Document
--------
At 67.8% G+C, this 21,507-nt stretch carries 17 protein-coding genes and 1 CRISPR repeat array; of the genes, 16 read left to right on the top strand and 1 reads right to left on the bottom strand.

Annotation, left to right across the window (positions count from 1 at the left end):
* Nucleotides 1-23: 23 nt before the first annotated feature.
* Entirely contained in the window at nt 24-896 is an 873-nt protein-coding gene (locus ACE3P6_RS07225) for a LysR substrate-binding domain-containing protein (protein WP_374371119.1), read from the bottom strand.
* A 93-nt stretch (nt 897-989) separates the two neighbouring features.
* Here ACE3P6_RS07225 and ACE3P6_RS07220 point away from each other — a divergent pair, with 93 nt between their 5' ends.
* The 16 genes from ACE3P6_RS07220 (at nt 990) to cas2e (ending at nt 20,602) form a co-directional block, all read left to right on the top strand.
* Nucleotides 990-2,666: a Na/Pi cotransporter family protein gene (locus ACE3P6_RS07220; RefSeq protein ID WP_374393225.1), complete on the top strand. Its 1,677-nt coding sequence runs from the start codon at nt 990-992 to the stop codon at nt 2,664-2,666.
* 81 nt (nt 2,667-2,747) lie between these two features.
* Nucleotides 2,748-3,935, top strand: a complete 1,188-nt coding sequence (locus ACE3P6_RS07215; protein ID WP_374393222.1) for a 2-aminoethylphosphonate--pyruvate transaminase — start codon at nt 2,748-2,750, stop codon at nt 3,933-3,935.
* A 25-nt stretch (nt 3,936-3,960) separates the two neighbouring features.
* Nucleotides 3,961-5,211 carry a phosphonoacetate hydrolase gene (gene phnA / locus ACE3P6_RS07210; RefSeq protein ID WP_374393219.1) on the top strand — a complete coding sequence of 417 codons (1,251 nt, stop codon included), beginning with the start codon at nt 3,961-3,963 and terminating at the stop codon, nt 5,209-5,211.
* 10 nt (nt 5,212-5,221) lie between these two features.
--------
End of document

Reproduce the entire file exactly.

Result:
At 67.8% G+C, this 21,507-nt stretch carries 17 protein-coding genes and 1 CRISPR repeat array; of the genes, 16 read left to right on the top strand and 1 reads right to left on the bottom strand.

Annotation, left to right across the window (positions count from 1 at the left end):
* Nucleotides 1-23: 23 nt before the first annotated feature.
* Entirely contained in the window at nt 24-896 is an 873-nt protein-coding gene (locus ACE3P6_RS07225) for a LysR substrate-binding domain-containing protein (protein WP_374371119.1), read from the bottom strand.
* A 93-nt stretch (nt 897-989) separates the two neighbouring features.
* Here ACE3P6_RS07225 and ACE3P6_RS07220 point away from each other — a divergent pair, with 93 nt between their 5' ends.
* The 16 genes from ACE3P6_RS07220 (at nt 990) to cas2e (ending at nt 20,602) form a co-directional block, all read left to right on the top strand.
* Nucleotides 990-2,666: a Na/Pi cotransporter family protein gene (locus ACE3P6_RS07220; RefSeq protein ID WP_374393225.1), complete on the top strand. Its 1,677-nt coding sequence runs from the start codon at nt 990-992 to the stop codon at nt 2,664-2,666.
* 81 nt (nt 2,667-2,747) lie between these two features.
* Nucleotides 2,748-3,935, top strand: a complete 1,188-nt coding sequence (locus ACE3P6_RS07215; protein ID WP_374393222.1) for a 2-aminoethylphosphonate--pyruvate transaminase — start codon at nt 2,748-2,750, stop codon at nt 3,933-3,935.
* A 25-nt stretch (nt 3,936-3,960) separates the two neighbouring features.
* Nucleotides 3,961-5,211 carry a phosphonoacetate hydrolase gene (gene phnA / locus ACE3P6_RS07210; RefSeq protein ID WP_374393219.1) on the top strand — a complete coding sequence of 417 codons (1,251 nt, stop codon included), beginning with the start codon at nt 3,961-3,963 and terminating at the stop codon, nt 5,209-5,211.
* 10 nt (nt 5,212-5,221) lie between these two features.